Fuad Hussein, Iraq’s deputy prime minister and finance minister, said Monday that his government was concerned the recent events in Syria could lead to dangerous militants entering Iraq and eroding its fragile security.

Hussein said militant cells remained in some parts of Iraq even after the Islamic State militant group had been deprived of its ability to hold territory. The government now fears the instability in central and eastern Syria could lead to militant fighters going free.

“Once again with this action I am afraid that we are going to give rebirth to ISIS,” he told reporters during a visit to Washington.

Hussein said that after the Iraqi military, with help from Shiite militias and international forces, largely defeated the Islamic State in 2017, Iraqis had begun to think that a long period of successive conflicts was behind them.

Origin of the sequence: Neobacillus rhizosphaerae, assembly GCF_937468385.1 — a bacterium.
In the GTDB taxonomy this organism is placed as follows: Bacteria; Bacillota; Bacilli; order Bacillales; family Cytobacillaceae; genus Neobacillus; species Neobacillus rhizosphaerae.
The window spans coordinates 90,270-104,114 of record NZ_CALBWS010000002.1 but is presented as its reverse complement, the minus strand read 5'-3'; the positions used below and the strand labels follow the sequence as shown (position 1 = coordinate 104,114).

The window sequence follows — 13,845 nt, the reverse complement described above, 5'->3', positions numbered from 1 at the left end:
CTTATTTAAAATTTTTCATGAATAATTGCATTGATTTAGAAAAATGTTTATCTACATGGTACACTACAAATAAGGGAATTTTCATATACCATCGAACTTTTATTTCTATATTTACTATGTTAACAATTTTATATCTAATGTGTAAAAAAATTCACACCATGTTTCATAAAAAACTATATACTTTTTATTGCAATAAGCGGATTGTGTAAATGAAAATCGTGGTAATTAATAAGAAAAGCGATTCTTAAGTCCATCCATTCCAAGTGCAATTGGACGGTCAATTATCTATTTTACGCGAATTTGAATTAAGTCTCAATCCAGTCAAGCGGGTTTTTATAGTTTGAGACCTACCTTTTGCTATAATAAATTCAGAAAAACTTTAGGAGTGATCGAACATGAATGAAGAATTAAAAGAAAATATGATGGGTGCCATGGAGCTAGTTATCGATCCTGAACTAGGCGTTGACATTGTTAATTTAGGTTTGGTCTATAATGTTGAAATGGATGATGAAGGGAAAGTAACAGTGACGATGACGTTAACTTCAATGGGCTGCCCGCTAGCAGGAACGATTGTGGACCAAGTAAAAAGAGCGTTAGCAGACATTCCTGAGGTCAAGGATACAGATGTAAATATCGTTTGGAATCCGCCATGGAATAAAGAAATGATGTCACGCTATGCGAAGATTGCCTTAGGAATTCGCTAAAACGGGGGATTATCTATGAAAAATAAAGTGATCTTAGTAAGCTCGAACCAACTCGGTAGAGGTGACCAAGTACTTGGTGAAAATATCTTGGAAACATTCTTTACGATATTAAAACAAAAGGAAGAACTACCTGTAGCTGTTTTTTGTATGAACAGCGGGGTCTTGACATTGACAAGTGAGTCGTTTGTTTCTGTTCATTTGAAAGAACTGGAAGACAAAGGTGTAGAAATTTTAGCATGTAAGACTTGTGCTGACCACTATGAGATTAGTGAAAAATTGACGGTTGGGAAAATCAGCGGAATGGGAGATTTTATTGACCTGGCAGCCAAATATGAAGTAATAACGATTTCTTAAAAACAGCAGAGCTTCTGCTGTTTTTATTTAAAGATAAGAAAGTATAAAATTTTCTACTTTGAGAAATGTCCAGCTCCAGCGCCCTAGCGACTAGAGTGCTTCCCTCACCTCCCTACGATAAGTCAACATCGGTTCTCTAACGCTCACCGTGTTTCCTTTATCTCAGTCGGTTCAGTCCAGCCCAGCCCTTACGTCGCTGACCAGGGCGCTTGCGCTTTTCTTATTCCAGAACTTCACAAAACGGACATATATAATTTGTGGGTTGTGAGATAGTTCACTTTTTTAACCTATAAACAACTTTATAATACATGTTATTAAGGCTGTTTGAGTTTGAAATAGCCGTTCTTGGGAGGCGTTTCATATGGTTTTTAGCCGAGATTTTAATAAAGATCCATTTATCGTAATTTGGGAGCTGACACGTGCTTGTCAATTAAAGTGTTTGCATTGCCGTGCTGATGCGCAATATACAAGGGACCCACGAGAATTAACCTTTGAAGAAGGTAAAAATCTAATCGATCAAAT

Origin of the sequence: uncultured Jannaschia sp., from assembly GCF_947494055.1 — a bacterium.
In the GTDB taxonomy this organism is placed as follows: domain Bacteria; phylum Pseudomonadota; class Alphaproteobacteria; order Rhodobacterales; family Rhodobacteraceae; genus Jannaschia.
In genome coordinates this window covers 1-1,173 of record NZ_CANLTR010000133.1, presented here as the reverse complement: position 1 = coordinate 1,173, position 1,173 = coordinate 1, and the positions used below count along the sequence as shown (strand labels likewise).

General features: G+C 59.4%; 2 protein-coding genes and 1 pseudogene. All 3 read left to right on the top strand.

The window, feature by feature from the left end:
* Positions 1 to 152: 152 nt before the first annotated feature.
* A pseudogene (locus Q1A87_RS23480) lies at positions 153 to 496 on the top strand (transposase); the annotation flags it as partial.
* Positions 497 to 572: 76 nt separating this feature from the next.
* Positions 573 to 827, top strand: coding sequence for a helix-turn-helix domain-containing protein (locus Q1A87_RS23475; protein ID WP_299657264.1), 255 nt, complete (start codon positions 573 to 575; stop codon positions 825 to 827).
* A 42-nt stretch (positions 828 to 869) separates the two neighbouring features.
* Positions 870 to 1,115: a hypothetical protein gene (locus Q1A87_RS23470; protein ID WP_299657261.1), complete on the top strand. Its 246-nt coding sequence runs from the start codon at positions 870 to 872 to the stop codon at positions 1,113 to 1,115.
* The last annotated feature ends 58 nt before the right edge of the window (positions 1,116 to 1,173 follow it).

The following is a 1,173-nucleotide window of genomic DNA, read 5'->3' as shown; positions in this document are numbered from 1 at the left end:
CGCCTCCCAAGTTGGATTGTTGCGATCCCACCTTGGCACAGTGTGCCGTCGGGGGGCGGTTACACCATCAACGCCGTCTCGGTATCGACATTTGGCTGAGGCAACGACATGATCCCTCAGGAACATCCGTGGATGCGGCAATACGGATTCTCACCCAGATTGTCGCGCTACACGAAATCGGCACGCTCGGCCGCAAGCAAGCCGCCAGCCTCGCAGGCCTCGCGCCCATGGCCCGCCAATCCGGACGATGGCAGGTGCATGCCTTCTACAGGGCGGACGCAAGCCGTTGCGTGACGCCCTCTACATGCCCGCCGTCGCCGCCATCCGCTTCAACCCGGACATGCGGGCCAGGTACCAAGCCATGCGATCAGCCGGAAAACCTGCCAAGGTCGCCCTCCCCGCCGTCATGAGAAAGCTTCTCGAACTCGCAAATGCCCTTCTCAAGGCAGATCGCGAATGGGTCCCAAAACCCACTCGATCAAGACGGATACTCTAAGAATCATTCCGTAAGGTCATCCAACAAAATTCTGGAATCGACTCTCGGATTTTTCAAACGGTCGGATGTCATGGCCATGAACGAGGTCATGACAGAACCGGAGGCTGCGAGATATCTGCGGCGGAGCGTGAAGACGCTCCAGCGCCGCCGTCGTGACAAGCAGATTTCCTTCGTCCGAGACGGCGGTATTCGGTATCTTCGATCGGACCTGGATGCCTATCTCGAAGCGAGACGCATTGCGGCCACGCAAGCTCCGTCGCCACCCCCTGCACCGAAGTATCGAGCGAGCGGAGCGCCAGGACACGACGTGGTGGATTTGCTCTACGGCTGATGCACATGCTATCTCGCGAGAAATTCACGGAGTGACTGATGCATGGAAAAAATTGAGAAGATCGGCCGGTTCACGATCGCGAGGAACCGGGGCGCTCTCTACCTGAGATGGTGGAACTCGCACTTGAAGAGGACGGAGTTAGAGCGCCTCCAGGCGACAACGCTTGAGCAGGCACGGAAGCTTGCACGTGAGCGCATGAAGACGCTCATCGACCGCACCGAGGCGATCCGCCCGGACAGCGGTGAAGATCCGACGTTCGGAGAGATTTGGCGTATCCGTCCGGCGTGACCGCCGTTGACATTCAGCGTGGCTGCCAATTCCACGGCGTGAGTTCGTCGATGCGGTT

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“But once again we’re facing threat of war,” he said.

The government in Baghdad remained in discussions with Western countries about whether Iraq could take custody of thousands of suspected militants now in Syrian Kurdish-controlled prisons in Syria, he added.

Hussein said that Iraqi Kurdistan had already absorbed 250,000 Syrian refugees since that country’s conflict erupted in 2011 and that thousands more fleeing the fighting in northern Syria were now arriving in the region.

“Imagine if we will receive 100,000 or 150,000 more? That will be a big problem,” he said.

This month, Turkey launched an offensive in northeastern Syria targeting Syrian Kurdish fighters who aided the United States in the battle against the Islamic State. Turkey views the Syrian Kurds as terrorists because of their links to the Kurdistan Workers’ Party, which has waged a ­war for autonomy in Turkey.

The Kurds have maintained a constellation of prisons in Syria holding thousands of Islamic State militants, a handful of whom are believed to have already escaped amid the recent turmoil.

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